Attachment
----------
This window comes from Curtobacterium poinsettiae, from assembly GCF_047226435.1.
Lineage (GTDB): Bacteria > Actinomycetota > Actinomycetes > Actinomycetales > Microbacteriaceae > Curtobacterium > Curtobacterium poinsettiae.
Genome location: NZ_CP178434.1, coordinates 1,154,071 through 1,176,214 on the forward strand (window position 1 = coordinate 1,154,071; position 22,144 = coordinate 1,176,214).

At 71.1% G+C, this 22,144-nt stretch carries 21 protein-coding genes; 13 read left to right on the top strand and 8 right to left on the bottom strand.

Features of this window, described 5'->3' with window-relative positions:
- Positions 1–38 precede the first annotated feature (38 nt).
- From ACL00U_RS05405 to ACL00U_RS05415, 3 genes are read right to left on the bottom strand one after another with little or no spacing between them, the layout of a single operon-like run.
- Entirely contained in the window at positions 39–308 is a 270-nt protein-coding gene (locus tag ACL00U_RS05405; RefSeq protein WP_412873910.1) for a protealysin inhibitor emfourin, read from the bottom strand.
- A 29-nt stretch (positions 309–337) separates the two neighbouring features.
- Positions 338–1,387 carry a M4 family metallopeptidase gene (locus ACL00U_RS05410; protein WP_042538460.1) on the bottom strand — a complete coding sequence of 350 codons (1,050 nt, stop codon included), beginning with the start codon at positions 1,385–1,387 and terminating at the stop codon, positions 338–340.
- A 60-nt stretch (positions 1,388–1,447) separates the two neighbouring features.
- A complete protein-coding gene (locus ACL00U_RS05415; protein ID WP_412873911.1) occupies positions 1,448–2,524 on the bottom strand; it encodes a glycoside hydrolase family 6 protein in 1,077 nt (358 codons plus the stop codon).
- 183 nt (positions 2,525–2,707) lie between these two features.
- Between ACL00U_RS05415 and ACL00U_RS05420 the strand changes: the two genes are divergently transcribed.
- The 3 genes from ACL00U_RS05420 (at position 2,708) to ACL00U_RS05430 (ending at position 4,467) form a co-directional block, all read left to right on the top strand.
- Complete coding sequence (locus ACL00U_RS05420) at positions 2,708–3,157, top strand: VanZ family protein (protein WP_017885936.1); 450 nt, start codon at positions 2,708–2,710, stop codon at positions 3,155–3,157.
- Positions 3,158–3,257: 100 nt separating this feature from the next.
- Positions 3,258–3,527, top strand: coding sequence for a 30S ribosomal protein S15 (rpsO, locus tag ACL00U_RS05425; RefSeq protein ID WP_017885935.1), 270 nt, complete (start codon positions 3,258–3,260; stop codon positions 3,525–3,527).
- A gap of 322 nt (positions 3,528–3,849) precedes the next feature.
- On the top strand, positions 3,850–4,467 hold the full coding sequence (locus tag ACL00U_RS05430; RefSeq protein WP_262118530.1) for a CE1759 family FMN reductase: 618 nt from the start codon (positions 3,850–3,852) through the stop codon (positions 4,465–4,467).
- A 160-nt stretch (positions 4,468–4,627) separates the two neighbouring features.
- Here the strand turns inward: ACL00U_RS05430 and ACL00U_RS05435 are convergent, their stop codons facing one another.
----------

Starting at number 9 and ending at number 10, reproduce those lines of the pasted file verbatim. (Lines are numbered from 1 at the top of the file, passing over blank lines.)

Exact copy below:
- A 29-nt stretch (positions 309–337) separates the two neighbouring features.
- Positions 338–1,387 carry a M4 family metallopeptidase gene (locus ACL00U_RS05410; protein WP_042538460.1) on the bottom strand — a complete coding sequence of 350 codons (1,050 nt, stop codon included), beginning with the start codon at positions 1,385–1,387 and terminating at the stop codon, positions 338–340.